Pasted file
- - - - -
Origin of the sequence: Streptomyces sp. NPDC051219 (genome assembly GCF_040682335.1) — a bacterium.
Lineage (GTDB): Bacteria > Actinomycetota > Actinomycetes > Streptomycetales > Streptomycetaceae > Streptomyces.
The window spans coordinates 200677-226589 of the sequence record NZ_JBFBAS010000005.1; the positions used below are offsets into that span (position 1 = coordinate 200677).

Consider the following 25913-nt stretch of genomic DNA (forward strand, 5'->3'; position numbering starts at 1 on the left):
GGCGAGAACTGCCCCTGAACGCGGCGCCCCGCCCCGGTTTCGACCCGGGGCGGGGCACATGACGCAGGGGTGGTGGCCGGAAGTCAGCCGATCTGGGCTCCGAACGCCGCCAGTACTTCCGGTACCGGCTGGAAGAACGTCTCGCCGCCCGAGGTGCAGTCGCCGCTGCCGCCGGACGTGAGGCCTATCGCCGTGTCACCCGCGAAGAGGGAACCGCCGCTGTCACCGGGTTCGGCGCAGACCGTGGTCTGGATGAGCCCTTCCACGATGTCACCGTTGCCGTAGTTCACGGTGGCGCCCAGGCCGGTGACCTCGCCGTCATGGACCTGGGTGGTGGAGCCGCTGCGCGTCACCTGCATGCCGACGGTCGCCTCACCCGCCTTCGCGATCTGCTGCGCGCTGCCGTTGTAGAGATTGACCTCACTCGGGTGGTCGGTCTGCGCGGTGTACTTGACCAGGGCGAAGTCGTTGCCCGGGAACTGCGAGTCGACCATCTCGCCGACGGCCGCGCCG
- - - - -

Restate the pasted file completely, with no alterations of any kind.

Origin of the sequence: Streptomyces sp. NPDC051219 (genome assembly GCF_040682335.1) — a bacterium.
Lineage (GTDB): Bacteria > Actinomycetota > Actinomycetes > Streptomycetales > Streptomycetaceae > Streptomyces.
The window spans coordinates 200677-226589 of the sequence record NZ_JBFBAS010000005.1; the positions used below are offsets into that span (position 1 = coordinate 200677).

Consider the following 25913-nt stretch of genomic DNA (forward strand, 5'->3'; position numbering starts at 1 on the left):
GGCGAGAACTGCCCCTGAACGCGGCGCCCCGCCCCGGTTTCGACCCGGGGCGGGGCACATGACGCAGGGGTGGTGGCCGGAAGTCAGCCGATCTGGGCTCCGAACGCCGCCAGTACTTCCGGTACCGGCTGGAAGAACGTCTCGCCGCCCGAGGTGCAGTCGCCGCTGCCGCCGGACGTGAGGCCTATCGCCGTGTCACCCGCGAAGAGGGAACCGCCGCTGTCACCGGGTTCGGCGCAGACCGTGGTCTGGATGAGCCCTTCCACGATGTCACCGTTGCCGTAGTTCACGGTGGCGCCCAGGCCGGTGACCTCGCCGTCATGGACCTGGGTGGTGGAGCCGCTGCGCGTCACCTGCATGCCGACGGTCGCCTCACCCGCCTTCGCGATCTGCTGCGCGCTGCCGTTGTAGAGATTGACCTCACTCGGGTGGTCGGTCTGCGCGGTGTACTTGACCAGGGCGAAGTCGTTGCCCGGGAACTGCGAGTCGACCATCTCGCCGACGGCCGCGCCG